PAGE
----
It is now close to 90 days of lockdown in Kashmir and there is no hope for normalcy returning anytime soon. The state government, indifferent to the prevailing crisis, took recourse in the 'fatigue theory' of crisis management. The central government is no different; by creating war hysteria it is diverting the attention of the international community from the grave situation prevailing in Kashmir. Ninety two people have died and thousands maimed in the present crisis since July 8. The question in everybody's mind is: Is there any solution to the present deadlock? Where are we heading now?
A good idea floated by few well meaning people in the state is the need for internal dialogue process in Kashmir. That seems to be the only way to save our future. The three main, although, not the only stakeholders for such a dialogue process are: the Hurriyat Conference including JKLF, mainstream regional political parties and the members of civil society. Now the question is who shall bring the three varying parties on the negotiation table. I personally believe that the civil society of Kashmir has to take the lead but the state government has to provide a helping hand by ensuring release of separatist leadership and creating conducive atmosphere for such an endeavour.
Another puzzle is the agenda for talks. There are real issues of divergence between these stakeholders but there is also a scope for convergence. The present crisis demands that we shall agree on the points of convergence and create some space for a lasting peace in the region.
Points of convergence:
Within the Hurriyat Conference there are two factions: Hurriyat (G) and Hurriyat (M). The former stands for plebiscite under the UN and favours integration with Pakistan while the latter also demands plebiscite but ideally favours independence for Kashmir. The Hurriyat (M) is also open to the idea of greater economic integration across the LoC. The JKLF also prefers the independence for Jammu and Kashmir.
The regional mainstream political parties have produced their respective documents for ending the political stalemate in Kashmir. The Jammu and Kashmir National Conference adopted the 'Autonomy Resolution' while PDP gave the 'Self-Rule' document. The Peoples Conference also came up with the document of 'Achievable Nationhood'. The Congress party is supportive to the idea of autonomy to the state, although it is the same party that facilitated its erosion since 1952. The NC's 'Autonomy Resolution' is revivalist in nature, demands the restoration of 1952 position. Thereby, it is informed by the principles of federalism. Self-Rule is also a revivalist document with some new suggestions as well. Achievable Nationhood is innovative, but recognizes previous attempts for reaching at a solution. The autonomy resolution supports the political vision of the Naya Kashmir document and proposes several legal changes so that the politico-legal situation of 1952 is restored. Both Achievable Nationhood and Self-Rule document envision a system of shared sovereignty with India and Pakistan. They also propose an economic union of the two parts of J&K. Self-Rule documents suggests that India have power only over defence, security, foreign affairs and communications; the autonomy report recommends Indian control only over defence, foreign affairs and communications; while as Achievable Nationhood advocates Indian control over only defence and foreign affairs.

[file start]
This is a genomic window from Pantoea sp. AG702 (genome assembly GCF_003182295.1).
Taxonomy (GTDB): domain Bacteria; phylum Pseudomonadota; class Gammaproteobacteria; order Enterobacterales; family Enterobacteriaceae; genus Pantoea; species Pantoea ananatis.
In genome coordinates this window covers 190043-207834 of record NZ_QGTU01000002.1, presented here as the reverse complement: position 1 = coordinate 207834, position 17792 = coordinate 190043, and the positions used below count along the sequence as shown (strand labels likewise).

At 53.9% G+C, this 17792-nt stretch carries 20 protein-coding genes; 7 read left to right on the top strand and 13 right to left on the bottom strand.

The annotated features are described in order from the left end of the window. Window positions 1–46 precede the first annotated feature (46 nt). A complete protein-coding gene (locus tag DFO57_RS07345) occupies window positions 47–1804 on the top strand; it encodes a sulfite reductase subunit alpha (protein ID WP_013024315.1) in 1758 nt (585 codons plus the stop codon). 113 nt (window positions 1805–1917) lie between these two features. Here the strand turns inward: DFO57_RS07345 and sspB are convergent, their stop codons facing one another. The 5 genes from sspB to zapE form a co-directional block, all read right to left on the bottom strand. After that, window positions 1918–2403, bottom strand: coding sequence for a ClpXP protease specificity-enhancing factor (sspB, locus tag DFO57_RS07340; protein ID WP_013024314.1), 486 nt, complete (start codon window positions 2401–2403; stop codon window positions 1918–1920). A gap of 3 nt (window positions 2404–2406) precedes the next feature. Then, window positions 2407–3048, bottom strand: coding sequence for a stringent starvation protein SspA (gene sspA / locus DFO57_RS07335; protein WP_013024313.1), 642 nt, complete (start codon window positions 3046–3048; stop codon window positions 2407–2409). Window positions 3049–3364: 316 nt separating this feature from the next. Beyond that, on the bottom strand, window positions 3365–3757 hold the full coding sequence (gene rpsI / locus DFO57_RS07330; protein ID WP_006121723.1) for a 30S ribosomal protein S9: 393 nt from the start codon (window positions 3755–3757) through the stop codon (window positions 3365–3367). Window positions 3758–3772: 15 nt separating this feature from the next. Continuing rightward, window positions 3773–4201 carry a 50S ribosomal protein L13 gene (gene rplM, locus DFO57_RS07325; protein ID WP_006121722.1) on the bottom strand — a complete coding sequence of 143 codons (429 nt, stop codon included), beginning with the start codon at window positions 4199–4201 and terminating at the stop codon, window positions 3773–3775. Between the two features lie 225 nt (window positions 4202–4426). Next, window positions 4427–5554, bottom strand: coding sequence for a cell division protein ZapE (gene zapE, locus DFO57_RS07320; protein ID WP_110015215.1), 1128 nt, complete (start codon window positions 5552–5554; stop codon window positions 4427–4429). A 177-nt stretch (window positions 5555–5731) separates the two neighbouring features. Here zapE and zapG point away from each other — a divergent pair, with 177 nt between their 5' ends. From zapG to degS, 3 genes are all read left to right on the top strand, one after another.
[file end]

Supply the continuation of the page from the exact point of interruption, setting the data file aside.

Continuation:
Now how can there be a meeting point between the separatists and mainstream regional parties. No party is supposed to give up its political aspirations but everybody is to agree on certain points of convergence. Let us start with Syed Ali Shah Geelani's five point formula that was first mooted in 2010 and now again reiterated as a way out from the deadly stalemate. We all believe that Jammu and Kashmir is a dispute which needs to be resolved between India and Pakistan to the satisfaction of Kashmiris. Omar Abdullah has always reiterated that Jammu and Kashmir is a political problem and not a mere 'law and order' or economic problem. De-militarization and removal of draconian laws like AFSPA is a concern for all of us. Calling in more and more troops to suppress and harass people is not a solution to the problem. Related with demilitarization is the issue of human rights violations by security forces. It was the 2010 Machil fake encounter that resulted in the loss of more than 100 innocent lives. Unnamed mass graves were found in North Kashmir which speaks volumes about the state of human rights in Kashmir. The 'monetized' counter insurgency, where promotions are rewards for killing alleged militants is a big inducement for human rights violations. Many innocents became victims due to this policy of inducement. The cross LoC trade and travel is another issue of convergence. I believe that all parties support such CBMs across the LoC but we must collectively purse these demands. And finally, there is the return of Kashmiri pandits to the valley. Neither the mainstream and nor the separatist leadership has any issue with their return. But NC and Harriyat, unlike PDP are against the separate colonies for Kashmiri pandits. This goes against the very grain of 'Kashmiriyat'.
We sincerely hope that the PDP which is in coalition with BJP in the state will do some introspection and facilitate the release of political prisoners. For the sake of peace and prosperity in Kashmir, I would ideally like to see this internal dialogue process to start soon. The media in Kashmir has a great role in mobilizing public opinion in favour of such an initiative. Otherwise, the present crisis will continue to doom us into an uncertain future.
Dr. Bashir Ahmad Veeri is a member of the Jammu and Kashmir Legislative Council from the National Conference. Views are personal